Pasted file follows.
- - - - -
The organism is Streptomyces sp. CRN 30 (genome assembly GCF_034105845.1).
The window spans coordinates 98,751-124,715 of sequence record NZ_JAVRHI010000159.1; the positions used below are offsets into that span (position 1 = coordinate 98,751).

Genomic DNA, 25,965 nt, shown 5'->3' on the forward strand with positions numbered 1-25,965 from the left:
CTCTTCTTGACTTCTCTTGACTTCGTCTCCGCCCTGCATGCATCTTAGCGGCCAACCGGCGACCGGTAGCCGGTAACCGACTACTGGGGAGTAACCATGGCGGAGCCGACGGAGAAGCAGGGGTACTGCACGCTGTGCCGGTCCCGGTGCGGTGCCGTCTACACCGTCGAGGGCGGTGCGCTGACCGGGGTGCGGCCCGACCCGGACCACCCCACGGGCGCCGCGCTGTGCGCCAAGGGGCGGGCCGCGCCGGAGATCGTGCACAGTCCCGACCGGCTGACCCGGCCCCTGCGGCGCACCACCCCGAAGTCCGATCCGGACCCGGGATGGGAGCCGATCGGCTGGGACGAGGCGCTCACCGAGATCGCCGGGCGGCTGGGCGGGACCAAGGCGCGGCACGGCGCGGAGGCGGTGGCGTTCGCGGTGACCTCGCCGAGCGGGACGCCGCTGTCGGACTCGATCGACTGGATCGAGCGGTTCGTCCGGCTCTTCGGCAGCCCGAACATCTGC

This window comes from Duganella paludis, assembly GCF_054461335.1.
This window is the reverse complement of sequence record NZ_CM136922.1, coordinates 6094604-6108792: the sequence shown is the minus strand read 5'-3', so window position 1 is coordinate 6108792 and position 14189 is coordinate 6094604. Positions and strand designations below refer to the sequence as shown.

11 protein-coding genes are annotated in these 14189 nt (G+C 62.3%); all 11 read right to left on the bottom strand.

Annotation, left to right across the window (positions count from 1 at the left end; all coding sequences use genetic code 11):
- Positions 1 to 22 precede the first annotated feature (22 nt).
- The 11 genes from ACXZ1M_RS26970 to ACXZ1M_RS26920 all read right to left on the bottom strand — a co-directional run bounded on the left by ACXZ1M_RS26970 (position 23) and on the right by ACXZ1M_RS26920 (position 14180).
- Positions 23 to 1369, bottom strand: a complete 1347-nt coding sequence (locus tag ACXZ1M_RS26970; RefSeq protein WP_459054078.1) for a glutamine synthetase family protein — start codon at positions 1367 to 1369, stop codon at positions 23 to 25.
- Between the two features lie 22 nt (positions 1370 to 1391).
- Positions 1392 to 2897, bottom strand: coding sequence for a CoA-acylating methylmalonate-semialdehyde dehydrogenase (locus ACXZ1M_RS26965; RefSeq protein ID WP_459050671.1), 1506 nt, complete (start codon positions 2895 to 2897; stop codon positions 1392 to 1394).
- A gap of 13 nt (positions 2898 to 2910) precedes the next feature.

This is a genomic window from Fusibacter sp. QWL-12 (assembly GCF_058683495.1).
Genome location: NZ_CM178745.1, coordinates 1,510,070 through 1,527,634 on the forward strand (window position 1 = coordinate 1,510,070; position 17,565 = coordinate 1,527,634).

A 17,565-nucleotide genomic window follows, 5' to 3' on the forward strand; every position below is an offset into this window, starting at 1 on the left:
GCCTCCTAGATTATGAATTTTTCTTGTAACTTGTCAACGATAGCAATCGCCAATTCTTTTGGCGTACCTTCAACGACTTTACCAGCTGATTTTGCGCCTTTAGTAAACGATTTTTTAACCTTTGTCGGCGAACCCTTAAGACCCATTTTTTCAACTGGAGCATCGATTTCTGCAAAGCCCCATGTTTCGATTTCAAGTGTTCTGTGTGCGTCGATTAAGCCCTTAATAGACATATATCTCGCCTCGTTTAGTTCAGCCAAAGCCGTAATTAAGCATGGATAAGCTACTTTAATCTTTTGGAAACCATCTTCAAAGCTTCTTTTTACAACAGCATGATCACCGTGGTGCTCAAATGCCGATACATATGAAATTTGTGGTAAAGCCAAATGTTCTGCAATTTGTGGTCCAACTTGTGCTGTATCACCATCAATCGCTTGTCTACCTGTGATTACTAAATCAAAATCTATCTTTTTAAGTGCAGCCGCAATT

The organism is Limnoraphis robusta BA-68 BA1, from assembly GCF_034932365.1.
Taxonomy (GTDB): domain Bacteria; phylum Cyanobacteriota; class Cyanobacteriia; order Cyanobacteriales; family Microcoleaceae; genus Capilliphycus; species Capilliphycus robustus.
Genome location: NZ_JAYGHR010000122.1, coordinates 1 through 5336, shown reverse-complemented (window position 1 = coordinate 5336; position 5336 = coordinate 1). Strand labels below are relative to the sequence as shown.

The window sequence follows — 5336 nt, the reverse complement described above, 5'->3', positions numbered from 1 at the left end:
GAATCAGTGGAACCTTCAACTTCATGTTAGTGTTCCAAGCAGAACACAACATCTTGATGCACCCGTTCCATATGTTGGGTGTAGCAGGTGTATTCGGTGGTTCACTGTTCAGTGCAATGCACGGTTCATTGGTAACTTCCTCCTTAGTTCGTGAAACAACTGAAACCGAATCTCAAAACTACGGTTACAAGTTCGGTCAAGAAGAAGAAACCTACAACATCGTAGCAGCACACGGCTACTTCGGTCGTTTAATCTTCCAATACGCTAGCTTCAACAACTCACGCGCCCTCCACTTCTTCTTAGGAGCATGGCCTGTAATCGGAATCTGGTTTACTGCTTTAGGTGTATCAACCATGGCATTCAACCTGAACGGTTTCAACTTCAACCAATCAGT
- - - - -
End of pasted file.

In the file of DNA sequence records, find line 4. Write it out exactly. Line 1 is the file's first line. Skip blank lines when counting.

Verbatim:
CTCTTCTTGACTTCTCTTGACTTCGTCTCCGCCCTGCATGCATCTTAGCGGCCAACCGGCGACCGGTAGCCGGTAACCGACTACTGGGGAGTAACCATGGCGGAGCCGACGGAGAAGCAGGGGTACTGCACGCTGTGCCGGTCCCGGTGCGGTGCCGTCTACACCGTCGAGGGCGGTGCGCTGACCGGGGTGCGGCCCGACCCGGACCACCCCACGGGCGCCGCGCTGTGCGCCAAGGGGCGGGCCGCGCCGGAGATCGTGCACAGTCCCGACCGGCTGACCCGGCCCCTGCGGCGCACCACCCCGAAGTCCGATCCGGACCCGGGATGGGAGCCGATCGGCTGGGACGAGGCGCTCACCGAGATCGCCGGGCGGCTGGGCGGGACCAAGGCGCGGCACGGCGCGGAGGCGGTGGCGTTCGCGGTGACCTCGCCGAGCGGGACGCCGCTGTCGGACTCGATCGACTGGATCGAGCGGTTCGTCCGGCTCTTCGGCAGCCCGAACATCTGC